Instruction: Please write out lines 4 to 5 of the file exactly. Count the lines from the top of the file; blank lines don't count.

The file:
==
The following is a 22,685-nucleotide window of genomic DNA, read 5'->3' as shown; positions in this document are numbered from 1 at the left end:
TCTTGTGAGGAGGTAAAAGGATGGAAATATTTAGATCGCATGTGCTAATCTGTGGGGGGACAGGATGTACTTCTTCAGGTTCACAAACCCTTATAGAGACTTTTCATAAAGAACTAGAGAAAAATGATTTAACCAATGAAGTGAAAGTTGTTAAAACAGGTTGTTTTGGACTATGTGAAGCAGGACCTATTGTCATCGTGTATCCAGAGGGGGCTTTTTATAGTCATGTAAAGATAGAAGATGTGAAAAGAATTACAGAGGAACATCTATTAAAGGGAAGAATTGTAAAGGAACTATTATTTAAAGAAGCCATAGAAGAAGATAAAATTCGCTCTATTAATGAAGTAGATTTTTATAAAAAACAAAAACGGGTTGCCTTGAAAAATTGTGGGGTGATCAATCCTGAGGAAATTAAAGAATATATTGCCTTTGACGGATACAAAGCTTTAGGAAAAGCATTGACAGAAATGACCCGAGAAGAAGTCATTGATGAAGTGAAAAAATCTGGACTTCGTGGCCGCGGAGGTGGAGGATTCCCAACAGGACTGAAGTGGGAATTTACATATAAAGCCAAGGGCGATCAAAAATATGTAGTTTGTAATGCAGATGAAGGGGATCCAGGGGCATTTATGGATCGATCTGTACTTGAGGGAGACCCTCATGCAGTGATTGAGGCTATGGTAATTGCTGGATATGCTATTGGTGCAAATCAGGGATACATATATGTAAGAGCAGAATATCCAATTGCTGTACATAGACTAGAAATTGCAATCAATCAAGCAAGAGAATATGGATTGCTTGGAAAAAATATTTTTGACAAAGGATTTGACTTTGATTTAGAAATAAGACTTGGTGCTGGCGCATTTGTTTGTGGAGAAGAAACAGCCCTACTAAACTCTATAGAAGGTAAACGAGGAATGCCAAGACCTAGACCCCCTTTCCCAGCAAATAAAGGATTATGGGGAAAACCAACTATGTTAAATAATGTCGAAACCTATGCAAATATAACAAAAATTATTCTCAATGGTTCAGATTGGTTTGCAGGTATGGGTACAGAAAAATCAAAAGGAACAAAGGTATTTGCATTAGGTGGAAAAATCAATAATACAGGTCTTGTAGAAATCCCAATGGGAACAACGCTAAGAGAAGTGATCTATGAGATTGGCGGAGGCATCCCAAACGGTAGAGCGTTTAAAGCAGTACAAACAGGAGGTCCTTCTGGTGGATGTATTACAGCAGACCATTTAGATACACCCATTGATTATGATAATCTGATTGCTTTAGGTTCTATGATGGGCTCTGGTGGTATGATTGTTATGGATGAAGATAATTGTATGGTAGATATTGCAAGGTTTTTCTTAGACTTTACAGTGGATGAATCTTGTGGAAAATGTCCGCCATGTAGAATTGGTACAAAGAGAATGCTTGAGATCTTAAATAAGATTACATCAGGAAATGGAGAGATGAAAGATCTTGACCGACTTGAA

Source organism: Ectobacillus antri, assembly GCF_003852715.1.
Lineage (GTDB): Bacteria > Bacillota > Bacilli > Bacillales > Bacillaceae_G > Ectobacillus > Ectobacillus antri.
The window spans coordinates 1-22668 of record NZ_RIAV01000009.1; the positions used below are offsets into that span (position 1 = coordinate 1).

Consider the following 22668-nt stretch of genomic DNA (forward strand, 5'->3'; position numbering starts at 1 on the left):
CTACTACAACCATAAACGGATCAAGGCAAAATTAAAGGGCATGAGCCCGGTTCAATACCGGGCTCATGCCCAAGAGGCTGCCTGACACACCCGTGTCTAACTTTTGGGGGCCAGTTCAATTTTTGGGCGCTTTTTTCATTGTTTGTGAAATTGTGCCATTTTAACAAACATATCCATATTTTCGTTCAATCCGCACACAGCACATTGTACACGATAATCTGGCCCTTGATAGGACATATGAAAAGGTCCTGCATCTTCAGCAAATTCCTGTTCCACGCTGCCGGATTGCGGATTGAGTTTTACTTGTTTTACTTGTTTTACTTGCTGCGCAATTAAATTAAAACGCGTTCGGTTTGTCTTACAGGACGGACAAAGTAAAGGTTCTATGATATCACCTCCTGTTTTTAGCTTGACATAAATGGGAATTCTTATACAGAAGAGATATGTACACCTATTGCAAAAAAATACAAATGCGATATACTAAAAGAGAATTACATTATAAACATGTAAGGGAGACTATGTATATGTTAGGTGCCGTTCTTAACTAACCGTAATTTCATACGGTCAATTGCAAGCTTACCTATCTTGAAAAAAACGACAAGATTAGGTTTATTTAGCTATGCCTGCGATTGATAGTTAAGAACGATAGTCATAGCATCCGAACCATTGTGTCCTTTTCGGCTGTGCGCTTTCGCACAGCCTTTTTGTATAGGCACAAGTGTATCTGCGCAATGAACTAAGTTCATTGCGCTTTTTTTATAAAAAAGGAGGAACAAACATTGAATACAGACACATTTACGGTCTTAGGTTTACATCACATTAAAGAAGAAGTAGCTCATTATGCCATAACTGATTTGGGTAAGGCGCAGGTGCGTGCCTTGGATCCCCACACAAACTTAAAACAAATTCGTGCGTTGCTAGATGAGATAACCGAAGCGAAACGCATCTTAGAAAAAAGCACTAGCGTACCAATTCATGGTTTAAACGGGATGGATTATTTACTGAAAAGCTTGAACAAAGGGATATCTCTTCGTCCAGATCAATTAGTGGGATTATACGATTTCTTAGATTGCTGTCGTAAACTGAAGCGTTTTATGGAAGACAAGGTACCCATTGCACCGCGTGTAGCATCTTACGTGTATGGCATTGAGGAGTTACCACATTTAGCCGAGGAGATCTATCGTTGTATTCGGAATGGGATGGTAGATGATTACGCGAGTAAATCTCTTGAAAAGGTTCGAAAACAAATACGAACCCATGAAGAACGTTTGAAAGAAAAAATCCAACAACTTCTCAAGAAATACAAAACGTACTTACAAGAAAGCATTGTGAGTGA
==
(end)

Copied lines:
Lineage (GTDB): Bacteria > Bacillota > Bacilli > Bacillales > Bacillaceae_G > Ectobacillus > Ectobacillus antri.
The window spans coordinates 1-22668 of record NZ_RIAV01000009.1; the positions used below are offsets into that span (position 1 = coordinate 1).